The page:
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Education | Jan 13, 2005

Meeting identifies challenges of education

GNA

Busunya (B/A) Jan. 13, GNA - A school performance appraisal meeting, aimed at identifying challenges militating against the development of education has been held in the Busunya Circuit of the Nkoranza District in Brong-Ahafo.

School headmasters and members and executives of School Management Committees and Parent-Teacher Associations, chiefs and opinion leaders attended the meeting.

Mr Opoku Ampoh, Busunya Circuit Supervisor announced that the Busunya Roman Catholic Junior Secondary School (JSS) placed first in the circuit with 90 percent passes in the 2004 Basic Education Certificate Examination, as against 43 percent it obtained last year. Akumdwa Local Authority JSS took the last position in the District with six percent passes.

Mr. Ampoh expressed concern about the poor standard of education in the area and called on the parents to collaborate with teachers to improve the performance of the students.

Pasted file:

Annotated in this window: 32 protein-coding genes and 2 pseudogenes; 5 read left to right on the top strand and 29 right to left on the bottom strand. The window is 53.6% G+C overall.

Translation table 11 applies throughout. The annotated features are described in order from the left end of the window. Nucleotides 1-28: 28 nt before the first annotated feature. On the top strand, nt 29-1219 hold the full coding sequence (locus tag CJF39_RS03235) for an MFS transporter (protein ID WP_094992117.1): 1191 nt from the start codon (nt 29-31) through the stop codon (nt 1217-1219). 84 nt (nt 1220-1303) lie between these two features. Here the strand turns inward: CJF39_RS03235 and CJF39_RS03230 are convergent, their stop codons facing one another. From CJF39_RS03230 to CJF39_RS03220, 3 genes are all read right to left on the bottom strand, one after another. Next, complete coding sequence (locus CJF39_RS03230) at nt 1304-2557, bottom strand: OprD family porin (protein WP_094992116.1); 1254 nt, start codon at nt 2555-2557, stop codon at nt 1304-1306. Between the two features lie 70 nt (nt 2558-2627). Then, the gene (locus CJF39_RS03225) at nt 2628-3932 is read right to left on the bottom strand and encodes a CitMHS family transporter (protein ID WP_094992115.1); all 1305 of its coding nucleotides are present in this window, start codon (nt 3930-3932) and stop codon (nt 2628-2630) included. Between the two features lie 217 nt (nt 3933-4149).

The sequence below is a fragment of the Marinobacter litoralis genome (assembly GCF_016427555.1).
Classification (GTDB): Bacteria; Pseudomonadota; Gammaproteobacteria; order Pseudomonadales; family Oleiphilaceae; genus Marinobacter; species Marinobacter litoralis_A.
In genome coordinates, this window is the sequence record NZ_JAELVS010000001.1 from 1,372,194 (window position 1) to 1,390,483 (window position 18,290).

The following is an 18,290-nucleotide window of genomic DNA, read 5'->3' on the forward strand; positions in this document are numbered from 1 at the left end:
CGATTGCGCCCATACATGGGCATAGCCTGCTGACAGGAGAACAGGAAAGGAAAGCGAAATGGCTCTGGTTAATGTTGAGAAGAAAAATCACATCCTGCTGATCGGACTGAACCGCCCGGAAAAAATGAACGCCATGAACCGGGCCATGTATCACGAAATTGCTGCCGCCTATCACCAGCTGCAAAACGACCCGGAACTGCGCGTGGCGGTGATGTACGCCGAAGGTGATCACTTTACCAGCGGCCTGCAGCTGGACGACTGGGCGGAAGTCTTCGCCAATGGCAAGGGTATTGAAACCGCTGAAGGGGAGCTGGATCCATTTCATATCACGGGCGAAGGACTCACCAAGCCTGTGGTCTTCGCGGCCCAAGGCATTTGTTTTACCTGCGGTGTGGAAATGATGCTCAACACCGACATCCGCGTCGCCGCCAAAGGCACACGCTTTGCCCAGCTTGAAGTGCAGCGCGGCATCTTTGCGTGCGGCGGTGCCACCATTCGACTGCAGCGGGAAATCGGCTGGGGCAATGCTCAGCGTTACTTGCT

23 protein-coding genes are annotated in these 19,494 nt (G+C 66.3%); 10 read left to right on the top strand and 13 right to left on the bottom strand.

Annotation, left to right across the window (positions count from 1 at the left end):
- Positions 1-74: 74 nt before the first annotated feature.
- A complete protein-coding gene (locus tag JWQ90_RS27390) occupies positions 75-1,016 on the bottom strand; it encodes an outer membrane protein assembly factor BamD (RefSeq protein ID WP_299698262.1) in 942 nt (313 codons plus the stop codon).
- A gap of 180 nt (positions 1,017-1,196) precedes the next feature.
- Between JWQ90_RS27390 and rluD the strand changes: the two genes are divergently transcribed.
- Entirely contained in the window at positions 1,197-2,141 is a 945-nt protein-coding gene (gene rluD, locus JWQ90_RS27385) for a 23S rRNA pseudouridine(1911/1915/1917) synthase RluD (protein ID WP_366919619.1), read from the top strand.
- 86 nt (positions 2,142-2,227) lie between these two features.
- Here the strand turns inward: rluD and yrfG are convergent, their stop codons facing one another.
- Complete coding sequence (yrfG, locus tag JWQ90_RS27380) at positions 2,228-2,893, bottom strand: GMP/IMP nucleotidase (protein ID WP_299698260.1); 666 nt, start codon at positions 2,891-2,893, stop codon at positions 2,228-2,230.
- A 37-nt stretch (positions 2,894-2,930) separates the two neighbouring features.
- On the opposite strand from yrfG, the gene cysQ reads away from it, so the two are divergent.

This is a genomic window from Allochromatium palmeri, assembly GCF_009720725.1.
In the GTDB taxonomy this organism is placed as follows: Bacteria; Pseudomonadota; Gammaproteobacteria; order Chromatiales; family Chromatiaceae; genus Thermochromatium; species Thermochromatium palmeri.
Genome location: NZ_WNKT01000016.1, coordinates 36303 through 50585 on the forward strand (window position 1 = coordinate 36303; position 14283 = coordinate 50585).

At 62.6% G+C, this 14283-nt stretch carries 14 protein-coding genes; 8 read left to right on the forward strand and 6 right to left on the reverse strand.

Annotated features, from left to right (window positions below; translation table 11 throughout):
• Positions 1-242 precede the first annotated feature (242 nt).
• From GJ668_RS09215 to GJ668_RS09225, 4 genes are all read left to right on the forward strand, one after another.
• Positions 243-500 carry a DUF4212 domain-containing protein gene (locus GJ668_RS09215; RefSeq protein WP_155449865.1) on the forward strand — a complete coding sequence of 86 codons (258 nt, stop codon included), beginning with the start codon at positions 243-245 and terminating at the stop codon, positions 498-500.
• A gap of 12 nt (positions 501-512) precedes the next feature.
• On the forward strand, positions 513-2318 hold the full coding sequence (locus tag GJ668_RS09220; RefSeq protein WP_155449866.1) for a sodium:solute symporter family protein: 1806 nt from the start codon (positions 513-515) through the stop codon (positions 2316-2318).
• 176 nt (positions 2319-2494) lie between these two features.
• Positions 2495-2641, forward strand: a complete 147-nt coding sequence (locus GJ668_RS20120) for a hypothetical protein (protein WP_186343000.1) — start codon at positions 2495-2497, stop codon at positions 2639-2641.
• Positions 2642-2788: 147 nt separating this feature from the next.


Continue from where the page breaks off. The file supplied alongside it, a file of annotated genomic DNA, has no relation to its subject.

Mr. Ampoh advised parents to monitor the movements of their children to ensure that they did not follow bad peer groups as that could lead them into engaging in social vices.

The Reverend Kubi Asuamah Yeboah, District Assistant Director in- charge of School Management, who presided, appealed to the people to live in harmony with teachers and encourage them in their work.

Rev. Yeboah appealed to them to provide the teachers with accommodation so that they would not refuse postings to the communities. He asked parents to also provide their children with their basic school needs to sustain their interests in education and to prevent them from indulging in undesirable practices to be able to obtain such needs.

Participants at the forum realized that teenage pregnancy was a major problem facing students at Bonte-Bomiri as an average of about four girls get pregnant in every school year.

At Akrudwa No. 2, Fiema and Bonte-Bomiri, the students refuse to go to school during the tobacco planting and harvesting seasons as their parents engage them on their farms.

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